You can learn more about The Trouble with Shooting Stars on Meg Cannistra’s Cake Literary page.

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Beverly, Right Here
Author: Kate DiCamillo
Published: September, 2019 by Candlewick Press

Summary: Beverly put her foot down on the gas. They went faster still.
This was what Beverly wanted — what she always wanted. To get away. To get away as fast as she could. To stay away.

Beverly Tapinski has run away from home plenty of times, but that was when she was just a kid. By now, she figures, it’s not running away. It’s leaving. Determined to make it on her own, Beverly finds a job and a place to live and tries to forget about her dog, Buddy, now buried underneath the orange trees back home; her friend Raymie, whom she left without a word; and her mom, Rhonda, who has never cared about anyone but herself. Beverly doesn’t want to depend on anyone, and she definitely doesn’t want anyone to depend on her. But despite her best efforts, she can’t help forming connections with the people around her — and gradually, she learns to see herself through their eyes. In a touching, funny, and fearless conclusion to her sequence of novels about the beloved Three Rancheros, #1 New York Times best-selling author Kate DiCamillo tells the story of a character who will break your heart and put it back together again.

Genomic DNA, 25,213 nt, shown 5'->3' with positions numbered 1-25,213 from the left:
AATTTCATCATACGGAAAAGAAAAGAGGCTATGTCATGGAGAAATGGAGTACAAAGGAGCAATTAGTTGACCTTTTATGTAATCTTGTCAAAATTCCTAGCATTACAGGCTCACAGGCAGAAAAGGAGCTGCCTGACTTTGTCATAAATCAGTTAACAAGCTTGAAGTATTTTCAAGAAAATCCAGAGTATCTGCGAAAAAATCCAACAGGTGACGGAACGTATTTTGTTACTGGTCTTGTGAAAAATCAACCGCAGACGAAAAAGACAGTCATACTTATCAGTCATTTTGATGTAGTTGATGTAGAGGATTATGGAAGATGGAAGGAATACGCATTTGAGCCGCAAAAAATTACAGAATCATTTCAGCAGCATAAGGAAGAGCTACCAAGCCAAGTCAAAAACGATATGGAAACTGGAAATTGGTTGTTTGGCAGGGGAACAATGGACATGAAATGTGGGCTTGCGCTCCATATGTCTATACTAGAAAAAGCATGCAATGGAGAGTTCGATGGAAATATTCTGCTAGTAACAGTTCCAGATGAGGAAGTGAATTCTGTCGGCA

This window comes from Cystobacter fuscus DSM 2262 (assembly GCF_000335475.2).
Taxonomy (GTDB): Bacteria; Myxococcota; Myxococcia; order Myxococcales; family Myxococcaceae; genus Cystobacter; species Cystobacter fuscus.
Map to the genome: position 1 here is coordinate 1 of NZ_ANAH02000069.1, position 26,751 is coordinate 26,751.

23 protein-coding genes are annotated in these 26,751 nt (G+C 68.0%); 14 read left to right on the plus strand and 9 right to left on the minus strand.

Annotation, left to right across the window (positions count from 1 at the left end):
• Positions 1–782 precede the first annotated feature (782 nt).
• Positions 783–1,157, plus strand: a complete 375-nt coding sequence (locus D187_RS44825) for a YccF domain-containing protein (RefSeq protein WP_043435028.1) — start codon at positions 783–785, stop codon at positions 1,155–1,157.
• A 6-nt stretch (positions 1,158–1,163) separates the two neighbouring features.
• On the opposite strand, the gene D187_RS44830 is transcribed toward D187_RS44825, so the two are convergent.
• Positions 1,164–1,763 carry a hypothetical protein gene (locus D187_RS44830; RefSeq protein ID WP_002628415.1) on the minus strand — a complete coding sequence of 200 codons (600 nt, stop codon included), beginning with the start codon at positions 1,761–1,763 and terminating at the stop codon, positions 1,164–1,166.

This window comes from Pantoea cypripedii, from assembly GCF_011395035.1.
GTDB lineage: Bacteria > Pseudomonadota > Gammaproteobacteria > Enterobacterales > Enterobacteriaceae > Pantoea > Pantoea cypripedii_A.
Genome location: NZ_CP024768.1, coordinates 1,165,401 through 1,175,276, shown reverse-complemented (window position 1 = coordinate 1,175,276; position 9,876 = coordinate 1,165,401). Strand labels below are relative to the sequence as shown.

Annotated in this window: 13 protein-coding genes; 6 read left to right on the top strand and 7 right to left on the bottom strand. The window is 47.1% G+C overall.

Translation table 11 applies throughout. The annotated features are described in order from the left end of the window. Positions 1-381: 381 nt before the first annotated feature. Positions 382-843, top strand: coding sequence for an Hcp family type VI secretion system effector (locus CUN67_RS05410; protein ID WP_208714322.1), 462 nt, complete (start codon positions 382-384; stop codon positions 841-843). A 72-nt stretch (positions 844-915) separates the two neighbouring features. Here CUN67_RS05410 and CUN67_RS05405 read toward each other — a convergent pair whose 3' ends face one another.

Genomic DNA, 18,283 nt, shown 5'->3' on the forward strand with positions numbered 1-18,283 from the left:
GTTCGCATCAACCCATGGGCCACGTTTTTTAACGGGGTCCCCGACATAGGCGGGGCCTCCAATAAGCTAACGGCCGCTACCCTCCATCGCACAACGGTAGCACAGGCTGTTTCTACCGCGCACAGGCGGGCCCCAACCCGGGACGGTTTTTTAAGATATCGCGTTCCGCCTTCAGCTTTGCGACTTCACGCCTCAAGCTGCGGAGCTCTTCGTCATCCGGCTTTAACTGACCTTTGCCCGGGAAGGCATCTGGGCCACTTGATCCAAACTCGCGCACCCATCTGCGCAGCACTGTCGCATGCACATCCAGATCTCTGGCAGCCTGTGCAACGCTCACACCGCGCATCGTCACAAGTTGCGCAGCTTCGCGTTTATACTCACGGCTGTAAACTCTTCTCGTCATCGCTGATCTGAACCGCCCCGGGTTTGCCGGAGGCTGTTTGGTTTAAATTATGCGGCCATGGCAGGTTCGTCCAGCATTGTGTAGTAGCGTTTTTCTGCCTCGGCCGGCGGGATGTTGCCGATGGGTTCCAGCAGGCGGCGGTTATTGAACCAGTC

Revisiting once again the world of Raymie Nightingale, two-time Newbery Medalist Kate DiCamillo turns her focus to the tough-talking, inescapably tenderhearted Beverly.

View my post about Raymie Nightingale and Louisiana’s Way Home to learn about the two companion books to Beverly.